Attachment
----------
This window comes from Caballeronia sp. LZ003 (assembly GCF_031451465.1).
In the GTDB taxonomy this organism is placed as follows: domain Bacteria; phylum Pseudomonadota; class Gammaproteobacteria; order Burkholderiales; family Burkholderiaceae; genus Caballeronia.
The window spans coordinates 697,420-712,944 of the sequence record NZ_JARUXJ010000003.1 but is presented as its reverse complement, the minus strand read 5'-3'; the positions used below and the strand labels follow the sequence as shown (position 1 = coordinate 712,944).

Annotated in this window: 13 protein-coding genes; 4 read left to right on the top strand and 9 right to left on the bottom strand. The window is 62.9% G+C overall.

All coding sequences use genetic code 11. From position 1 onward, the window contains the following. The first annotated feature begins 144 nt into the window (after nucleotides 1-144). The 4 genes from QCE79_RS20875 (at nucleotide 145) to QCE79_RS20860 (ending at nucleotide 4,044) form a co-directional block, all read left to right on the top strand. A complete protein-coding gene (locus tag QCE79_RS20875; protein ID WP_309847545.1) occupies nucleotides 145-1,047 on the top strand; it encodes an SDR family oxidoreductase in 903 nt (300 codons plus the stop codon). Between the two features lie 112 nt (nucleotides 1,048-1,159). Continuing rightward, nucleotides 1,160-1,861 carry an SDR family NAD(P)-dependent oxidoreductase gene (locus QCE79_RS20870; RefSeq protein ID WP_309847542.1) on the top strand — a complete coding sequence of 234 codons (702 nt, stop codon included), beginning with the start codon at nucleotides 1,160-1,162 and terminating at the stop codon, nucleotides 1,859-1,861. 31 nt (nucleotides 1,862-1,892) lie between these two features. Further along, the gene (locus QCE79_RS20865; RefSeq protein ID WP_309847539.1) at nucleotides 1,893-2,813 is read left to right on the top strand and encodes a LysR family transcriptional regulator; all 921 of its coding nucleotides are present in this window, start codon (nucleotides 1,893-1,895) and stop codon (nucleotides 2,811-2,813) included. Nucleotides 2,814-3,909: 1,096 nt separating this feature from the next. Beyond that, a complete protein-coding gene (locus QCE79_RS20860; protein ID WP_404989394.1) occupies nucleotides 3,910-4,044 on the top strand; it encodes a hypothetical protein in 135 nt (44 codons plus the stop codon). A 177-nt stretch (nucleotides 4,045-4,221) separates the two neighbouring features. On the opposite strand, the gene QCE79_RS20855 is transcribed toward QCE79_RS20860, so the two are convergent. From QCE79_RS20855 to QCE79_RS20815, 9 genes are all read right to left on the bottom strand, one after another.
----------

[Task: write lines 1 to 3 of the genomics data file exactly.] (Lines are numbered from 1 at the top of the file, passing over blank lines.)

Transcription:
This window comes from Caballeronia sp. LZ003 (assembly GCF_031451465.1).
In the GTDB taxonomy this organism is placed as follows: domain Bacteria; phylum Pseudomonadota; class Gammaproteobacteria; order Burkholderiales; family Burkholderiaceae; genus Caballeronia.
The window spans coordinates 697,420-712,944 of the sequence record NZ_JARUXJ010000003.1 but is presented as its reverse complement, the minus strand read 5'-3'; the positions used below and the strand labels follow the sequence as shown (position 1 = coordinate 712,944).